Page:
If I was not already familiar with the work of David Keeling, these introductions would be an appropriate mindframe from which to engage with the earlier parts of his retrospective. This is the Keeling renowned for his passion in thinking through Colonialism, Ecology, Humanism and our Shame. This is the Keeling whose practice over the last twenty years is renowned for its focus – a deep immersion – in the landscape of Tasmania abjuring a more direct engagement or more literal representation of the issues, while also returning to something of the artist’s earlier mission without the rhetoric, judgement, and alienation of interpretation that was so prevalent in the highly self-consciously language of painting in the 1980s and early 1990s.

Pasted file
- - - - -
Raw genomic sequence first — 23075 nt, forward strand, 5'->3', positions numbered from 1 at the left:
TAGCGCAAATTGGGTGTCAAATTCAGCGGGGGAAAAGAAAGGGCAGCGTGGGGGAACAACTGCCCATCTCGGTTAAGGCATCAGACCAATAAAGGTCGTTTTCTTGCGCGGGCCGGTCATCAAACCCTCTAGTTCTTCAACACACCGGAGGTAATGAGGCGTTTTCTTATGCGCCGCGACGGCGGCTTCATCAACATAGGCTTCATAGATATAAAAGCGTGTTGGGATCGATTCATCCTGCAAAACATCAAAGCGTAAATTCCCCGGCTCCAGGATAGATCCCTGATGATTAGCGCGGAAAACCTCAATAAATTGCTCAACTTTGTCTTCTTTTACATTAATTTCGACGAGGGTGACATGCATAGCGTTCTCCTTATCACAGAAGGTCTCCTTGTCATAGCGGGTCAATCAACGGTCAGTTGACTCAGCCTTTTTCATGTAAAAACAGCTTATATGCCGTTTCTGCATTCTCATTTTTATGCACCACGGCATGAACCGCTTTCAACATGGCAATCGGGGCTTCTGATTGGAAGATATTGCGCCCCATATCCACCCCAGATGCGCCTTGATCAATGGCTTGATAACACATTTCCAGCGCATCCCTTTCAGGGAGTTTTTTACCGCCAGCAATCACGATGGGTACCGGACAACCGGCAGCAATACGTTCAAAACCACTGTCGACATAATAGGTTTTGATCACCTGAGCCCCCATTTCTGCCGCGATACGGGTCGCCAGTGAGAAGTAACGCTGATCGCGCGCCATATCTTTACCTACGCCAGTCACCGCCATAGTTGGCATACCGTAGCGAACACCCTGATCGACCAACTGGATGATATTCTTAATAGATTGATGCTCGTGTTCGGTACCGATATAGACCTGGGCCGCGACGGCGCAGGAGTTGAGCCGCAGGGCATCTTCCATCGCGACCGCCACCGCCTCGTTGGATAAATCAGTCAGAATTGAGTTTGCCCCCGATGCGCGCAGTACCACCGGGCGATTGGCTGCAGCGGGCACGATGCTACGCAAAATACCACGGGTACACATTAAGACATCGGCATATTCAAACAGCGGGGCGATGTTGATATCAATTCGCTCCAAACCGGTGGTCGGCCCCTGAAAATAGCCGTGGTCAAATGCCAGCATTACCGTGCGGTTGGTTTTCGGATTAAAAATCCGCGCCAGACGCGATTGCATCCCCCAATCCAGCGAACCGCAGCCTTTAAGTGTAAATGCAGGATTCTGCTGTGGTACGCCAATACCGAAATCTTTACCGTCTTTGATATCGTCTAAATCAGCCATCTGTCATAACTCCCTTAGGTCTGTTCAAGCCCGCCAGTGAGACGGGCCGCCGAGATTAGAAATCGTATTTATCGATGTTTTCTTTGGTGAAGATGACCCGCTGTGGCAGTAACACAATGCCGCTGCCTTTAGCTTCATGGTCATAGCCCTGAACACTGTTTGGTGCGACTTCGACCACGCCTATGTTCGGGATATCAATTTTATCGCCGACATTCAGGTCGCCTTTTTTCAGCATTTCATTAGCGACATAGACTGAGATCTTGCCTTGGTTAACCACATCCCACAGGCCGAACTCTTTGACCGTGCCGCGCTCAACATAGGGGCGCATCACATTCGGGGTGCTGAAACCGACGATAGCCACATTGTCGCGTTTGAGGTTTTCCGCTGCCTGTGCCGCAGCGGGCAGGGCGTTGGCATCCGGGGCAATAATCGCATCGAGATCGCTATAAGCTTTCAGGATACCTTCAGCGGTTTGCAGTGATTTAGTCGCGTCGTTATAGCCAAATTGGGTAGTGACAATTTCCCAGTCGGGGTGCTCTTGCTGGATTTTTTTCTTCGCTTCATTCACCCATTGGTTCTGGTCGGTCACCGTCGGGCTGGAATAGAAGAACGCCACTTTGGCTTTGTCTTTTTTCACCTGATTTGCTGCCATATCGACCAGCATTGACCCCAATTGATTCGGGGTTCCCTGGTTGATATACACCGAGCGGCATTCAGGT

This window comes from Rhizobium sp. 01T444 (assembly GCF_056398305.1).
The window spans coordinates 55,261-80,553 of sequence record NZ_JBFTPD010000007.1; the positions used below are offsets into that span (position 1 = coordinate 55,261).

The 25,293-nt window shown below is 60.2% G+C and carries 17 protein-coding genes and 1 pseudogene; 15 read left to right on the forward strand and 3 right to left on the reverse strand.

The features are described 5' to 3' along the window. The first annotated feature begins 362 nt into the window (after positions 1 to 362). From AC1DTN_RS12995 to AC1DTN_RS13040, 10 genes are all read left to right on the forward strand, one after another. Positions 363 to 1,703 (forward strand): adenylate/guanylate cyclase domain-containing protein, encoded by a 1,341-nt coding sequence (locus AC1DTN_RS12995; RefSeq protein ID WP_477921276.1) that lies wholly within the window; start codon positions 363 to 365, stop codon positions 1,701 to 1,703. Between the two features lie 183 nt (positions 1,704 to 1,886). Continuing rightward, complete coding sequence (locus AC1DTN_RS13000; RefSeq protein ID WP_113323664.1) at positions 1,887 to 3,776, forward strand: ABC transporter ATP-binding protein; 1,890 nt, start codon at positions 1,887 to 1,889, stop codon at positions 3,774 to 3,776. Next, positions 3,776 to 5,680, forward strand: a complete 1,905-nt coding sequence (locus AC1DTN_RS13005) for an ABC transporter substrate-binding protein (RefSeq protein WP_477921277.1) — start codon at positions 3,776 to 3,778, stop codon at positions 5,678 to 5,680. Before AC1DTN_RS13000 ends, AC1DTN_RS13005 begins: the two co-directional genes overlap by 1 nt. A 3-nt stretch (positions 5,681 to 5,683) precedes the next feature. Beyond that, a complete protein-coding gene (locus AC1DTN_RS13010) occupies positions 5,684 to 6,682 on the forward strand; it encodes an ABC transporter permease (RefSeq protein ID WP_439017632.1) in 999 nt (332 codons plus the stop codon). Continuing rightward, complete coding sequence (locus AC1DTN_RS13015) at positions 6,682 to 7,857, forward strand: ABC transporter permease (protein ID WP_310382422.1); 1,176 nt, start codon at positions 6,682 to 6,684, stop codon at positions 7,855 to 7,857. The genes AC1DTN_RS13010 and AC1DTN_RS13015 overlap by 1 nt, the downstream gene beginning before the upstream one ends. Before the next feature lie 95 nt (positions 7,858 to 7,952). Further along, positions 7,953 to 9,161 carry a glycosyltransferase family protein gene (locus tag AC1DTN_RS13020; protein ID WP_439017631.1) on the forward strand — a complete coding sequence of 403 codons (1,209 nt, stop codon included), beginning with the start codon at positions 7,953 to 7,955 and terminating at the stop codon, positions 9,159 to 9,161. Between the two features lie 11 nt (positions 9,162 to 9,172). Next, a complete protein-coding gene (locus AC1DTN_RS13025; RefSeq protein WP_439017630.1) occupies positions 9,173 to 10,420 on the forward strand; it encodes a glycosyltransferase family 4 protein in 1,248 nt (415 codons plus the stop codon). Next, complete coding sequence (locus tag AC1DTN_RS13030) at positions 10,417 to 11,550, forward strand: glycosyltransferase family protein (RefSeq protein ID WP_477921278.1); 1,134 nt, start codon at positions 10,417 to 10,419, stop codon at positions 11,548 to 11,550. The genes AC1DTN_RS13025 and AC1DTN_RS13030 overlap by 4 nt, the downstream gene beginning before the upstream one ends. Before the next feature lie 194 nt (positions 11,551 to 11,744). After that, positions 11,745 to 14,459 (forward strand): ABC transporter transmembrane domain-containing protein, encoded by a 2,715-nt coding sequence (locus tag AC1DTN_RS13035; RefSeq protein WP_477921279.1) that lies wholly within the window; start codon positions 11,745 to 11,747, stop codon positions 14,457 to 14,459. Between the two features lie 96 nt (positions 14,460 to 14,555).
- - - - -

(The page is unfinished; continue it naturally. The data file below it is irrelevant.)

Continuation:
This timely retrospective of the work of David Keeling reveals, for the first time, the full range and depth of his art over forty years. This collection is also significant in that it demonstrates the fundamental shift that has driven his philosophical position since the mid 2000s. As I roam through the now familiar content and forms that characterise Keeling’s paintings, it becomes clear that the iconography has evolved to present an insistent and considered critique of who we are in this place and how Tasmania has been constructed as a landscape. The first work I encounter, Young Couple in a Developing Landscape with Panoramic Views (1988), is an easy read for anyone familiar with the history of eighteenth and nineteenth century painting, roughly corresponding to the period of Australian colonisation. A recapitulation of a Gainsborough’s Mr and Mrs Andrews, it buys into the English tradition of depicting the aristocratic landowner within their demesne.